Essential components of the directed physical examination include a neurological evaluation emphasizing the cranial nerves and orbital contents (to direct attention to lesions of the skull base) as well as a general evaluation of the ears, upper respiratory tract, and head and neck. Although much can be gained by evaluating the nose using anterior rhinoscopy, nasal endoscopy allows a more thorough assessment. With this procedure, the rhinologist can often directly visualize the olfactory neuroepithelium and establish whether airflow access to the epithelium is blocked. In the nasal examination, the nasal mucosa is evaluated for color, surface texture, swelling, inflammation, exudate, ulceration, epithelial metaplasia, erosion, and atrophy. Discovery of purulent rhinorrhea, especially its site of origin, is considered significant; if it is present throughout the nasal cavity, rhinitis is suggested. If rhinorrhea is present in the middle meatus, maxillary or anterior ethmoid sinusitis is possible, whereas if the frontal recess is involved, frontal sinusitis is implicated. Finally, if rhinorrhea originates from the superior meatus or sphenoethmoidal recess, posterior ethmoid or sphenoid sinusitis is likely. The presence of polyps, masses, adhesions of the turbinates to the septum, and marked septal deviations all have the potential to decrease airflow to the olfactory epithelium. Allergy is suggested if the mucous membrane is pale, usually as a result of edema within the lamina propria. Chronic or acute exposure to environmental or industrial pollutants is suggested by metaplasia within the epithelium as well as by swelling, inflammation, exudate, erosion, or ulceration. Atrophy of the lamina propria is suggested by unusual spaciousness, dryness, and crusting, as seen in atrophic rhinitis or rhinitis medicamentosa.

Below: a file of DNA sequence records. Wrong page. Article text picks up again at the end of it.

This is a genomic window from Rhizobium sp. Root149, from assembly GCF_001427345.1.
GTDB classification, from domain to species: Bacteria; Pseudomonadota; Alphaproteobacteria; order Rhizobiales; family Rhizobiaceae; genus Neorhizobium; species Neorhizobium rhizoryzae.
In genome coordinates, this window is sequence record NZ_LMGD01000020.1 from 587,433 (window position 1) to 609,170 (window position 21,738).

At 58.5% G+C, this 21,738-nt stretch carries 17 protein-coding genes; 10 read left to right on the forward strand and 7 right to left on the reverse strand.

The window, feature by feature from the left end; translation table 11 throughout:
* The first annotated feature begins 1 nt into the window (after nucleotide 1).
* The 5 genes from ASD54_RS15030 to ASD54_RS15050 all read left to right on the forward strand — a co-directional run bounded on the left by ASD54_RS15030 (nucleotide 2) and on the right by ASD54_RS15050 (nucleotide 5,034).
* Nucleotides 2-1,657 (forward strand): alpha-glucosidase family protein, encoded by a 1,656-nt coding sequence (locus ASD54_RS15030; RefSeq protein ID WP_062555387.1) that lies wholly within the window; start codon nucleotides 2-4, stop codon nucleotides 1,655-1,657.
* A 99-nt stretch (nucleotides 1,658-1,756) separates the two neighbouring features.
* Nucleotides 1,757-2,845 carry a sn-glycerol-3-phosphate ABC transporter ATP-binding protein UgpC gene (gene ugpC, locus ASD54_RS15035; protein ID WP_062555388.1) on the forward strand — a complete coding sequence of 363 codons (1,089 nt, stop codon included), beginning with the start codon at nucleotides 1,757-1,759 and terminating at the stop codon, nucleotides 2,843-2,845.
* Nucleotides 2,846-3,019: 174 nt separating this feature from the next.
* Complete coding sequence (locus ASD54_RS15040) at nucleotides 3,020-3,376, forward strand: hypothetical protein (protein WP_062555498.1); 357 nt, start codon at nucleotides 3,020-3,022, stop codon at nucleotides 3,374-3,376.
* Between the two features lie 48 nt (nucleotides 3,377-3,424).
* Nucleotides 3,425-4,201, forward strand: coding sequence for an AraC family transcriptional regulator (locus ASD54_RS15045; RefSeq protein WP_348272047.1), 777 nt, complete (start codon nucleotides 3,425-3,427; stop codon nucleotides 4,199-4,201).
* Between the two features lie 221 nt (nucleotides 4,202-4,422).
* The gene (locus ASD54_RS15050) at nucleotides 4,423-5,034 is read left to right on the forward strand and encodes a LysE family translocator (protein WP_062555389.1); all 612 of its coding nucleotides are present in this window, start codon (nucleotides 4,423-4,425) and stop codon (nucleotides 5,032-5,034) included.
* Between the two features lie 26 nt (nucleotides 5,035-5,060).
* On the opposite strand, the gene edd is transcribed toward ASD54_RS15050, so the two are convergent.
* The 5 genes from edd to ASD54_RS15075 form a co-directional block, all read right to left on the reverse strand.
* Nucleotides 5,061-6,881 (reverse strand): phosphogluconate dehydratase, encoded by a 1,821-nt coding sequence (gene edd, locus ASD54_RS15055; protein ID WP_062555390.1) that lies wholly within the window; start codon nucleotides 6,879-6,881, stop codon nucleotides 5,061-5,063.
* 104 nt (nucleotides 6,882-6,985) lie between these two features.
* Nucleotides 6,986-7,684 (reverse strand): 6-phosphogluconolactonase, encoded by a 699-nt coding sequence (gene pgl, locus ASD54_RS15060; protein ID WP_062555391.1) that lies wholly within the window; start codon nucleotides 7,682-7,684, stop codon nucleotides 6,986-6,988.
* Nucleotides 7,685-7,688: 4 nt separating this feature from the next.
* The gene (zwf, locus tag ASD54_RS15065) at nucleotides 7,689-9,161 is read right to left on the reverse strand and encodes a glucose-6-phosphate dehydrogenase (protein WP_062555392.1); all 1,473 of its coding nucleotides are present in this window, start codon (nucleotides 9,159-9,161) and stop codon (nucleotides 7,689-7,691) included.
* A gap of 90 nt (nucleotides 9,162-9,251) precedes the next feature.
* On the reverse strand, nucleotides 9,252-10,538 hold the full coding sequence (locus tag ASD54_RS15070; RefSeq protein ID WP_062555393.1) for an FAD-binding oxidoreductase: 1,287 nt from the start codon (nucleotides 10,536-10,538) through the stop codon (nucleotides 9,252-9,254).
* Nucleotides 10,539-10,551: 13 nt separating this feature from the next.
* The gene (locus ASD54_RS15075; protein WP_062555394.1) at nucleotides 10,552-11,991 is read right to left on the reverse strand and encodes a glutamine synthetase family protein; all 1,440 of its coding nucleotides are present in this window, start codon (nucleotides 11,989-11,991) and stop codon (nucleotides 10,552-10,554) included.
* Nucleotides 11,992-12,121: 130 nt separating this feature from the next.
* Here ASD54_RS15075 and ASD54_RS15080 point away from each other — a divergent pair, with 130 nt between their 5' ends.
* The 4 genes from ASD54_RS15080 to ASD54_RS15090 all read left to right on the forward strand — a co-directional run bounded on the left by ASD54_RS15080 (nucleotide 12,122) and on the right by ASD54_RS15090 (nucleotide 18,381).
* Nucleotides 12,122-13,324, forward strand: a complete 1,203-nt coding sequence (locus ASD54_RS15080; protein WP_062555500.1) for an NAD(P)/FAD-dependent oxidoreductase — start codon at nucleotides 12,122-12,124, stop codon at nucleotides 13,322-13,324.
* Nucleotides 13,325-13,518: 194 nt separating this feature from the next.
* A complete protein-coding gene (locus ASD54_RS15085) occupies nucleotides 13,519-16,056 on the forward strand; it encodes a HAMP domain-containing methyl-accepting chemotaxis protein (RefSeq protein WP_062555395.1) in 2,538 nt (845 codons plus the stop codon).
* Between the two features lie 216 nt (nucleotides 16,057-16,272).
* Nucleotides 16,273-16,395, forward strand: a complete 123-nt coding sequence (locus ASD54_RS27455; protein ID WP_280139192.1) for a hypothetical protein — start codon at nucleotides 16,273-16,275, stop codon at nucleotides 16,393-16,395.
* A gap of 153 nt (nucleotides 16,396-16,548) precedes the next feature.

Quantitative testing of olfactory function is essential to (1) establish the validity of a patient's complaint, (2) characterize the specific nature of the problem, (3) reliably monitor changes in function over time, including those resulting from medical interventions or treatments, (4) detect malingering, and (5) establish compensation for permanent disability. It should be noted that some patients who present with complaints of anosmia or hyposmia actually have normal function relative to their peers. Others can be unaware of their deficits. For example, approximately 90 percent of patients with idiopathic Parkinson's disease have a demonstrable olfactory loss, yet less than 15 percent are aware of the problem until they are tested objectively.
Historically, a popular means of assessing the ability to smell has been to ask a patient to sniff a few small vials containing odorants such as coffee or cinnamon and then report whether or not an odor is perceived. Unfortunately, this procedure is akin to testing vision by shining an intense light into the eye and asking whether or not it can be seen. This problem is not corrected by asking the patient to attempt to identify an odor, since, without cues, even normal subjects have difficulty in identifying some odors. Although most olfactory disorders can be detected by administering a wide variety of nominally distinct olfactory tests, including tests of odor detection, discrimination, identification, and memory, interpretation of the findings of such tests must be done conservatively. All such tests are influenced by damage to the olfactory membrane, making it dangerous to assume, in any given case, that poor performance on a specific type of test (e.g., odor memory) has anything to do with damage to the neural circuits underlying the name of the test (e.g., odor memory circuits). The
fact that the reliability (and hence sensitivity) of a number of such tests is low or unknown adds further difficulty to attempts to establish differential function.